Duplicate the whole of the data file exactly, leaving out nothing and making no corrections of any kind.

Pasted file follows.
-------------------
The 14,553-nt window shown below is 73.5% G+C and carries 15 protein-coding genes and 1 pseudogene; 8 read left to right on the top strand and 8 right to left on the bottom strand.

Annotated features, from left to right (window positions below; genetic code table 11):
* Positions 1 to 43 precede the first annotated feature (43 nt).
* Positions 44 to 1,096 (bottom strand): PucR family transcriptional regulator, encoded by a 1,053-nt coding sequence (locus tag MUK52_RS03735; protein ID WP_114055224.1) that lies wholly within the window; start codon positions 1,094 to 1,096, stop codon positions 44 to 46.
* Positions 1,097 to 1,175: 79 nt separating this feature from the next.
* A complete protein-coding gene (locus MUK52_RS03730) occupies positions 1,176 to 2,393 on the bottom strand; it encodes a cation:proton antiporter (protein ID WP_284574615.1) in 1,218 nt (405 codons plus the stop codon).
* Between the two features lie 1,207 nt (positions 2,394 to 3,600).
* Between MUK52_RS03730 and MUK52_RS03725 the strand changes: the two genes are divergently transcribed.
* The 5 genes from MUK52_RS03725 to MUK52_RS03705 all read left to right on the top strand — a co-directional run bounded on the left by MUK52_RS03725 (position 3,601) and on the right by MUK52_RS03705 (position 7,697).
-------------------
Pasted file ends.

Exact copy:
The 14,553-nt window shown below is 73.5% G+C and carries 15 protein-coding genes and 1 pseudogene; 8 read left to right on the top strand and 8 right to left on the bottom strand.

Annotated features, from left to right (window positions below; genetic code table 11):
* Positions 1 to 43 precede the first annotated feature (43 nt).
* Positions 44 to 1,096 (bottom strand): PucR family transcriptional regulator, encoded by a 1,053-nt coding sequence (locus tag MUK52_RS03735; protein ID WP_114055224.1) that lies wholly within the window; start codon positions 1,094 to 1,096, stop codon positions 44 to 46.
* Positions 1,097 to 1,175: 79 nt separating this feature from the next.
* A complete protein-coding gene (locus MUK52_RS03730) occupies positions 1,176 to 2,393 on the bottom strand; it encodes a cation:proton antiporter (protein ID WP_284574615.1) in 1,218 nt (405 codons plus the stop codon).
* Between the two features lie 1,207 nt (positions 2,394 to 3,600).
* Between MUK52_RS03730 and MUK52_RS03725 the strand changes: the two genes are divergently transcribed.
* The 5 genes from MUK52_RS03725 to MUK52_RS03705 all read left to right on the top strand — a co-directional run bounded on the left by MUK52_RS03725 (position 3,601) and on the right by MUK52_RS03705 (position 7,697).